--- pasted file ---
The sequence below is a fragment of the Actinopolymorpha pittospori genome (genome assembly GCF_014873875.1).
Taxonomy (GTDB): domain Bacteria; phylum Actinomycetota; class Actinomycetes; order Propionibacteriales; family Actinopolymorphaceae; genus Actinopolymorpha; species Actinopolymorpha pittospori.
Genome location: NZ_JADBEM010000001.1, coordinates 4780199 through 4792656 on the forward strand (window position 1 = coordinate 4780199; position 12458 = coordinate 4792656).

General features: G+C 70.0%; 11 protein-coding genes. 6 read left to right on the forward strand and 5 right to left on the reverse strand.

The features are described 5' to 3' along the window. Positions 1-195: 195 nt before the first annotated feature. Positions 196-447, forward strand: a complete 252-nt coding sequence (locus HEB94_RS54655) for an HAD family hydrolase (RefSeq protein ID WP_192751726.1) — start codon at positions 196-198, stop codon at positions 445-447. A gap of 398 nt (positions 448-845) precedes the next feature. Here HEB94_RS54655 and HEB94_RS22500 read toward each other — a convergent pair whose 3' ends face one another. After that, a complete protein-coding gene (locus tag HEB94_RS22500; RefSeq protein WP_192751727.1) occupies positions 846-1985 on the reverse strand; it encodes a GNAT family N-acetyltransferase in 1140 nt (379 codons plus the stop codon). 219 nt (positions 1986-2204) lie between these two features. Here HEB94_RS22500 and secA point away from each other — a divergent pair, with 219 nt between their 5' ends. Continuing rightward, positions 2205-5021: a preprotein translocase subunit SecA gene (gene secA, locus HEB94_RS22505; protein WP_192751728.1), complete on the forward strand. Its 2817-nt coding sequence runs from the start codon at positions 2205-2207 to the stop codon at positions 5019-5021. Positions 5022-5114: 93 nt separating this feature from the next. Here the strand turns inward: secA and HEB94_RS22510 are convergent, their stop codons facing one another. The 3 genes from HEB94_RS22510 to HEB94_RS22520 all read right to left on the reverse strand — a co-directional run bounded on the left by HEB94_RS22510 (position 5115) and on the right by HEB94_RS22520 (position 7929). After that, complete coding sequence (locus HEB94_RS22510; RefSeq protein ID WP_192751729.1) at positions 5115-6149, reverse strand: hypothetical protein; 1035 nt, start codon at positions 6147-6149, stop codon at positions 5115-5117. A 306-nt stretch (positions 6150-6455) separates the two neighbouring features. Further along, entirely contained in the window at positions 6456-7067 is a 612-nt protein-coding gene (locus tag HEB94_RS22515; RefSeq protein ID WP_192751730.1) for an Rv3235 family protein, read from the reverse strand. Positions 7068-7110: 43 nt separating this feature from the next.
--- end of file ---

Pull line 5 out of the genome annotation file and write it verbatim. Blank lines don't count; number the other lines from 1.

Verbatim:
The features are described 5' to 3' along the window. Positions 1-195: 195 nt before the first annotated feature. Positions 196-447, forward strand: a complete 252-nt coding sequence (locus HEB94_RS54655) for an HAD family hydrolase (RefSeq protein ID WP_192751726.1) — start codon at positions 196-198, stop codon at positions 445-447. A gap of 398 nt (positions 448-845) precedes the next feature. Here HEB94_RS54655 and HEB94_RS22500 read toward each other — a convergent pair whose 3' ends face one another. After that, a complete protein-coding gene (locus tag HEB94_RS22500; RefSeq protein WP_192751727.1) occupies positions 846-1985 on the reverse strand; it encodes a GNAT family N-acetyltransferase in 1140 nt (379 codons plus the stop codon). 219 nt (positions 1986-2204) lie between these two features. Here HEB94_RS22500 and secA point away from each other — a divergent pair, with 219 nt between their 5' ends. Continuing rightward, positions 2205-5021: a preprotein translocase subunit SecA gene (gene secA, locus HEB94_RS22505; protein WP_192751728.1), complete on the forward strand. Its 2817-nt coding sequence runs from the start codon at positions 2205-2207 to the stop codon at positions 5019-5021. Positions 5022-5114: 93 nt separating this feature from the next. Here the strand turns inward: secA and HEB94_RS22510 are convergent, their stop codons facing one another. The 3 genes from HEB94_RS22510 to HEB94_RS22520 all read right to left on the reverse strand — a co-directional run bounded on the left by HEB94_RS22510 (position 5115) and on the right by HEB94_RS22520 (position 7929). After that, complete coding sequence (locus HEB94_RS22510; RefSeq protein ID WP_192751729.1) at positions 5115-6149, reverse strand: hypothetical protein; 1035 nt, start codon at positions 6147-6149, stop codon at positions 5115-5117. A 306-nt stretch (positions 6150-6455) separates the two neighbouring features. Further along, entirely contained in the window at positions 6456-7067 is a 612-nt protein-coding gene (locus tag HEB94_RS22515; RefSeq protein ID WP_192751730.1) for an Rv3235 family protein, read from the reverse strand. Positions 7068-7110: 43 nt separating this feature from the next.